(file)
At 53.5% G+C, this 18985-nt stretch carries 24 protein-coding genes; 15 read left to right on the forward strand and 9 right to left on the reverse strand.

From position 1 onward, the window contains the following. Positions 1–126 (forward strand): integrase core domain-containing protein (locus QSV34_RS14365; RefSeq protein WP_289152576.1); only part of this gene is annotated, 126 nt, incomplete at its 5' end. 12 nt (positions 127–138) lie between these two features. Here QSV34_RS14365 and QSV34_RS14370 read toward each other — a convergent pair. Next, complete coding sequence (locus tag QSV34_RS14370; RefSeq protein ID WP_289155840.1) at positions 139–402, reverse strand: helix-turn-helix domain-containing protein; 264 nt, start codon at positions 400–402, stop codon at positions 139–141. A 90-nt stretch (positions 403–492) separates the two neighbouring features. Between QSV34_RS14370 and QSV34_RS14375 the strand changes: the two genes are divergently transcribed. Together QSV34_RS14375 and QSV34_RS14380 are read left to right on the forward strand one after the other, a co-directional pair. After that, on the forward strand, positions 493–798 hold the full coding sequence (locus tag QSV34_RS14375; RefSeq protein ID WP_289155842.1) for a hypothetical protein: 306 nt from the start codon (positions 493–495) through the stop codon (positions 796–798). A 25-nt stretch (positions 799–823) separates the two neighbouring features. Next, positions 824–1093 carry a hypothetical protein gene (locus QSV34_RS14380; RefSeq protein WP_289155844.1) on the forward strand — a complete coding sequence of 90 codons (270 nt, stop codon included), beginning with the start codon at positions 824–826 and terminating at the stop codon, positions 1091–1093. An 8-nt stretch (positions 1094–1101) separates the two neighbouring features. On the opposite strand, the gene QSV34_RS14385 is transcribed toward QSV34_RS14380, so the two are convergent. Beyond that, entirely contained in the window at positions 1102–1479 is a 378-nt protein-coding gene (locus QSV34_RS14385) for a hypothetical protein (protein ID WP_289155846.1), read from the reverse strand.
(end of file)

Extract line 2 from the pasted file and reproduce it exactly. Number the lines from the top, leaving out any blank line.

From position 1 onward, the window contains the following. Positions 1–126 (forward strand): integrase core domain-containing protein (locus QSV34_RS14365; RefSeq protein WP_289152576.1); only part of this gene is annotated, 126 nt, incomplete at its 5' end. 12 nt (positions 127–138) lie between these two features. Here QSV34_RS14365 and QSV34_RS14370 read toward each other — a convergent pair. Next, complete coding sequence (locus tag QSV34_RS14370; RefSeq protein ID WP_289155840.1) at positions 139–402, reverse strand: helix-turn-helix domain-containing protein; 264 nt, start codon at positions 400–402, stop codon at positions 139–141. A 90-nt stretch (positions 403–492) separates the two neighbouring features. Between QSV34_RS14370 and QSV34_RS14375 the strand changes: the two genes are divergently transcribed. Together QSV34_RS14375 and QSV34_RS14380 are read left to right on the forward strand one after the other, a co-directional pair. After that, on the forward strand, positions 493–798 hold the full coding sequence (locus tag QSV34_RS14375; RefSeq protein ID WP_289155842.1) for a hypothetical protein: 306 nt from the start codon (positions 493–495) through the stop codon (positions 796–798). A 25-nt stretch (positions 799–823) separates the two neighbouring features. Next, positions 824–1093 carry a hypothetical protein gene (locus QSV34_RS14380; RefSeq protein WP_289155844.1) on the forward strand — a complete coding sequence of 90 codons (270 nt, stop codon included), beginning with the start codon at positions 824–826 and terminating at the stop codon, positions 1091–1093. An 8-nt stretch (positions 1094–1101) separates the two neighbouring features. On the opposite strand, the gene QSV34_RS14385 is transcribed toward QSV34_RS14380, so the two are convergent. Beyond that, entirely contained in the window at positions 1102–1479 is a 378-nt protein-coding gene (locus QSV34_RS14385) for a hypothetical protein (protein ID WP_289155846.1), read from the reverse strand.